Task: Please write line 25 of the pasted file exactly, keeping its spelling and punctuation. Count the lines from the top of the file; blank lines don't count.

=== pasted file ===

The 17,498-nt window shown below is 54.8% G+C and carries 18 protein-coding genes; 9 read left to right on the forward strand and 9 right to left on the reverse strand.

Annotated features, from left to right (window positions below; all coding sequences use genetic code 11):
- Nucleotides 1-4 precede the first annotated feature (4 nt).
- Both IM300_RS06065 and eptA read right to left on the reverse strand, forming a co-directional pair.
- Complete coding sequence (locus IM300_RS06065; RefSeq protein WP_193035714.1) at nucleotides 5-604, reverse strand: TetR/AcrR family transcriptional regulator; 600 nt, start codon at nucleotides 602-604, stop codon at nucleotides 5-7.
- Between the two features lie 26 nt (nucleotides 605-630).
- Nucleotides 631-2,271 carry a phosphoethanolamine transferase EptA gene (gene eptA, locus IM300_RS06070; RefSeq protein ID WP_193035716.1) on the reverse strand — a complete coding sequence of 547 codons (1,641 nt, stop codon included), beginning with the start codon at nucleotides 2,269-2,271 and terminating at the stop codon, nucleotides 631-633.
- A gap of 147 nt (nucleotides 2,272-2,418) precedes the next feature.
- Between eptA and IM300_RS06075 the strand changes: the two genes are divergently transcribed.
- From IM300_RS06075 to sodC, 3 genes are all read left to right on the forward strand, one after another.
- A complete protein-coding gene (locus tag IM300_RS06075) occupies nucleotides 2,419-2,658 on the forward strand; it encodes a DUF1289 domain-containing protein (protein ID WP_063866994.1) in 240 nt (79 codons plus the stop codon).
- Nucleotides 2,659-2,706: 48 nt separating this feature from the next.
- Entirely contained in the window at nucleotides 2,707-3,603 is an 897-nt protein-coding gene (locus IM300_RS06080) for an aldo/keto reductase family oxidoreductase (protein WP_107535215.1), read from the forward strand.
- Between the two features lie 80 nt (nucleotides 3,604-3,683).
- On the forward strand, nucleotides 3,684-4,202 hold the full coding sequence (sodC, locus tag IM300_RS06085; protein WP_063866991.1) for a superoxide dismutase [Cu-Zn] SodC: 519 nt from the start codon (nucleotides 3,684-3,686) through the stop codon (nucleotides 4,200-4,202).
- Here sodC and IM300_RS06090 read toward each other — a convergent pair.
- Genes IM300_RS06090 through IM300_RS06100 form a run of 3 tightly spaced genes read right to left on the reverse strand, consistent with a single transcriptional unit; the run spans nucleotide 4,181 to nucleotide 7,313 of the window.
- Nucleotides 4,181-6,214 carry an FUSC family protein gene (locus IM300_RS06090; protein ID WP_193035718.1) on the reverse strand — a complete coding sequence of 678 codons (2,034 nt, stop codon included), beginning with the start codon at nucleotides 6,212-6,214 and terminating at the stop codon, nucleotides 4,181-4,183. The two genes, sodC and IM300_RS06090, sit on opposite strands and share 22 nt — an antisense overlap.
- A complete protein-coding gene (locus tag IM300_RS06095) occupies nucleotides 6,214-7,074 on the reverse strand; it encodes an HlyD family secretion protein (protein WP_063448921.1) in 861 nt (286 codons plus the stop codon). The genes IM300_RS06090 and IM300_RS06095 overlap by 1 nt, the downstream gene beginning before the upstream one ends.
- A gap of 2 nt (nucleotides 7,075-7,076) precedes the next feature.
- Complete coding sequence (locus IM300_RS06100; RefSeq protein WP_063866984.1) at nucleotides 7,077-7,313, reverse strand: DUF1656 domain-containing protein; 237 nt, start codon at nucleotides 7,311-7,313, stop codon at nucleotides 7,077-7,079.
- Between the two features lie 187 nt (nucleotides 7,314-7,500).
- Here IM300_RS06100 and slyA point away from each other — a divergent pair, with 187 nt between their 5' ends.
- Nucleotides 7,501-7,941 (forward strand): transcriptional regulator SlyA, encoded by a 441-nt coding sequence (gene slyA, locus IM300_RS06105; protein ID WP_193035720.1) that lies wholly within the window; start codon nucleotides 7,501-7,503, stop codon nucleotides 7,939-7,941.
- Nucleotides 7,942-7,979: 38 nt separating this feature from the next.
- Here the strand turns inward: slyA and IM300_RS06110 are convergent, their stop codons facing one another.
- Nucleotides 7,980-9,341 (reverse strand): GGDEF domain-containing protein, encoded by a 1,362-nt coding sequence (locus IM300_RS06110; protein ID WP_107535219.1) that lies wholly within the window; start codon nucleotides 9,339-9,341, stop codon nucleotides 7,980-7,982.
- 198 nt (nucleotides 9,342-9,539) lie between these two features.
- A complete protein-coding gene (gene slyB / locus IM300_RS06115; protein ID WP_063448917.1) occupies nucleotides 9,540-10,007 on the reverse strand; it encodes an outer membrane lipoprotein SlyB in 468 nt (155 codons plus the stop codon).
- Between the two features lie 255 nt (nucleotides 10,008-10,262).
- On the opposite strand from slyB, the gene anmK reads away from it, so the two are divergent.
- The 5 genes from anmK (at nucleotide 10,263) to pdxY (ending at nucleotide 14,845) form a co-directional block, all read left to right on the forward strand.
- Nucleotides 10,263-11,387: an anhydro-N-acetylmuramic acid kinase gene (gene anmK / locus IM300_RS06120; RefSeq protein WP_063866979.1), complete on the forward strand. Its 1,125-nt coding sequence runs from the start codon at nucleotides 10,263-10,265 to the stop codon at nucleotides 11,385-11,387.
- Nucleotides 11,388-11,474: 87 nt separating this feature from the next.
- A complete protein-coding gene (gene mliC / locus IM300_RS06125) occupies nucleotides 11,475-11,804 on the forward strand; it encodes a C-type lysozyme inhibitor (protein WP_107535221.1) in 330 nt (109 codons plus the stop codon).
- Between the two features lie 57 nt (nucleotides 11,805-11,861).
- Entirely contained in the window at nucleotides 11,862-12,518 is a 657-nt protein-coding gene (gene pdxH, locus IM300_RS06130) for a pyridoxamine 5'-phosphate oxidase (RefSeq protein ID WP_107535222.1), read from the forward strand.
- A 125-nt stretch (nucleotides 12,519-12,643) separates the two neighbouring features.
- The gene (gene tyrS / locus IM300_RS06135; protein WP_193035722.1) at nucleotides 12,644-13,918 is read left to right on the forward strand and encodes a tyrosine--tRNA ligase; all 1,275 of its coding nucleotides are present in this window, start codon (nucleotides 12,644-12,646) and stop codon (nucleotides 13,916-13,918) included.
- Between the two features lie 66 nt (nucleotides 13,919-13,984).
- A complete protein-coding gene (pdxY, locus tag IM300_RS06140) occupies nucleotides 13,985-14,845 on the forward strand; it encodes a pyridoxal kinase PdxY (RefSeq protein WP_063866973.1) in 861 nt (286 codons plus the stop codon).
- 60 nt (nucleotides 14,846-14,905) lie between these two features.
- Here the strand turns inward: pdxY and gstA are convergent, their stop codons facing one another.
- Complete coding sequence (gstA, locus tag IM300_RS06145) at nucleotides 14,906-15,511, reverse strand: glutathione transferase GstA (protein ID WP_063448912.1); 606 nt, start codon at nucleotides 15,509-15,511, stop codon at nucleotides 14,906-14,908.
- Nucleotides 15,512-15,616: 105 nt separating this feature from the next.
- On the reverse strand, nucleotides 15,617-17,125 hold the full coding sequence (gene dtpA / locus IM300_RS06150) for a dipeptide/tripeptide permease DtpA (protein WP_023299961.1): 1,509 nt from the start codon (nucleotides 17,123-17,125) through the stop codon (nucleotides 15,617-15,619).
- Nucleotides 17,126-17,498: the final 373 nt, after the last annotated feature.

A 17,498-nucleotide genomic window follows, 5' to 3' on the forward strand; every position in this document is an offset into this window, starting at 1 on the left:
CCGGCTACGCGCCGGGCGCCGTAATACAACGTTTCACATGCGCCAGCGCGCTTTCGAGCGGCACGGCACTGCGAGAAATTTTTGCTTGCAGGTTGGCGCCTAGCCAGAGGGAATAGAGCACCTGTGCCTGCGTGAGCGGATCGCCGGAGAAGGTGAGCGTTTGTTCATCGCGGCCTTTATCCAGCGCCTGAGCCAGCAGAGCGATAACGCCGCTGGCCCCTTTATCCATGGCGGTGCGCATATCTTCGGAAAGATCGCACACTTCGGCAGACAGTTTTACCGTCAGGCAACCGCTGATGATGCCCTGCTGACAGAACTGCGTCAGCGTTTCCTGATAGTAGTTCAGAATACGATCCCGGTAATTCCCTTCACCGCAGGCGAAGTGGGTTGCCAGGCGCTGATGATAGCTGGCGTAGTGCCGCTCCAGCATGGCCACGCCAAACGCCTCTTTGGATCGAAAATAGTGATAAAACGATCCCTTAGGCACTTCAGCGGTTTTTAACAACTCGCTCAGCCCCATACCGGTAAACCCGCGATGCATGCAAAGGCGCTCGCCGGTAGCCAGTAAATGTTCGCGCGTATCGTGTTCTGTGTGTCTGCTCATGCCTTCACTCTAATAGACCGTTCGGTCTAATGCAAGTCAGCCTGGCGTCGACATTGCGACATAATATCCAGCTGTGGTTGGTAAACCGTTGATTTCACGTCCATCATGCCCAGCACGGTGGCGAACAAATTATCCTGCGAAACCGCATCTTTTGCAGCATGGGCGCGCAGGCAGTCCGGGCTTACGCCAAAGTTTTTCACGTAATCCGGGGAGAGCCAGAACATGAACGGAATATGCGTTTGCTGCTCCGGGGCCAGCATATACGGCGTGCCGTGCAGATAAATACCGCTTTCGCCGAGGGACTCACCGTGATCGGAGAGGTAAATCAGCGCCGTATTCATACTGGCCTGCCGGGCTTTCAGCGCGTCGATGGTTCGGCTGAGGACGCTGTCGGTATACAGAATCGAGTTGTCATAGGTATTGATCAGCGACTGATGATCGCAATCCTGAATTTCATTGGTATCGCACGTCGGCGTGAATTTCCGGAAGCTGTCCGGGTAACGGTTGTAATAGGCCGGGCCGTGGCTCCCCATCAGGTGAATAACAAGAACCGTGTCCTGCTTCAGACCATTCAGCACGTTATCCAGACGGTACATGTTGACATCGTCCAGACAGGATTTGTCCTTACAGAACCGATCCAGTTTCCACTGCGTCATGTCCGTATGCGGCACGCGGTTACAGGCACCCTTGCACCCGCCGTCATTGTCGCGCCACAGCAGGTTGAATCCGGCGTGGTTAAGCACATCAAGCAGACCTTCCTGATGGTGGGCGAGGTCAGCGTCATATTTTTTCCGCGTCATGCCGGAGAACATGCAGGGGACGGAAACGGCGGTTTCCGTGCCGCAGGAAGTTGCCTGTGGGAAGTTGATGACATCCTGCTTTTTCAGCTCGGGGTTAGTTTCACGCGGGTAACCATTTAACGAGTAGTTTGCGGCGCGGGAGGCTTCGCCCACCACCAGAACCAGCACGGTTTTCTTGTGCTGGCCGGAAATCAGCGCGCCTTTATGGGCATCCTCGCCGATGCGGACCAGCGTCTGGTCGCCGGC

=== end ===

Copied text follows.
- Nucleotides 7,942-7,979: 38 nt separating this feature from the next.